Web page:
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The Epic of Gilgamesh, sung in ancient Sumerian

WEB3 EPIC GILGAMESH ANCIENT SUMERIAN Osama Shukir Muhammed CC The_Newly_Discovered_Tablet_V_of_the_Epic_of_Gilgamesh._Meeting_Humbaba,_with_Enkidu,_at_the_Cedar_Forest._The_Sulaymaniyah_

Osama Shukir Muhammed/CC

Daniel Esparza - published on 03/31/17

Often considered to be the earliest surviving work of literature, it was also meant to be sung.

The Epic of Gilgamesh is an ancient Mesopotamic poem, often considered to be the earliest surviving work of literature. According to most scholars, it dates back to the times of the Third Dynasty of Ur (circa 2100 B.C.) and is composed of five Sumerian poems about “Bilgamesh” (the Sumerian form of the name “Gilgamesh”), king of Uruk, which were later on compiled into a single epic poem.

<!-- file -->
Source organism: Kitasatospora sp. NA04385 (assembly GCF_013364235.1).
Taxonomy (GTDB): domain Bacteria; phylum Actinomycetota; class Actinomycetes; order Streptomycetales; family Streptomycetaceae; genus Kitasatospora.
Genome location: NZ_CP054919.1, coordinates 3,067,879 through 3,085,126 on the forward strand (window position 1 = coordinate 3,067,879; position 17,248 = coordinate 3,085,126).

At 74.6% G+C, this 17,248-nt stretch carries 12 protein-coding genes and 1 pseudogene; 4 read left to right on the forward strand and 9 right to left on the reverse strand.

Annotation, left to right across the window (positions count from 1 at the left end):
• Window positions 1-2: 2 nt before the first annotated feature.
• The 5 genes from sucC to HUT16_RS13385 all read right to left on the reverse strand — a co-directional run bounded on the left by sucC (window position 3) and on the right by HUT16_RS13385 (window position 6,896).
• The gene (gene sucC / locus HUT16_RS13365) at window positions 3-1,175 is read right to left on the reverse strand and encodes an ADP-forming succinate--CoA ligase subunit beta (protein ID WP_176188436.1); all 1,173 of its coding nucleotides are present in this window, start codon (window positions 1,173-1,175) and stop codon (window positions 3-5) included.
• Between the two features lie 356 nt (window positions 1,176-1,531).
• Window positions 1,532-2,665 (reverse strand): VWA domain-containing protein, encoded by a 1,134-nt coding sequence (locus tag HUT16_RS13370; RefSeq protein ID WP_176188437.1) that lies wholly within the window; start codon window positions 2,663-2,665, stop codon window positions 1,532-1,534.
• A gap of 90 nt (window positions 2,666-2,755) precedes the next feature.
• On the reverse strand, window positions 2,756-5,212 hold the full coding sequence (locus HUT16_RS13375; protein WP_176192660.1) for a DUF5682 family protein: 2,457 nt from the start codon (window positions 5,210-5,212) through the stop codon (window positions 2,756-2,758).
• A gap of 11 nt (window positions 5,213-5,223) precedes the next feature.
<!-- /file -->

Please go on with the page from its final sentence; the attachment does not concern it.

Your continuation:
In this video, the Canadian musician Peter Pringle plays the gish-gu-di (a Sumerian three-string lute) and sings the first lines of the epic poem in ancient Sumerian, a language that almost had almost died out by the 20th century BC. Some of our knowledge of Sumerian, though, we owe to the fact that it was, for centuries, the lingua franca of the Ancient Near East, as explained in the post published by Realm of History.

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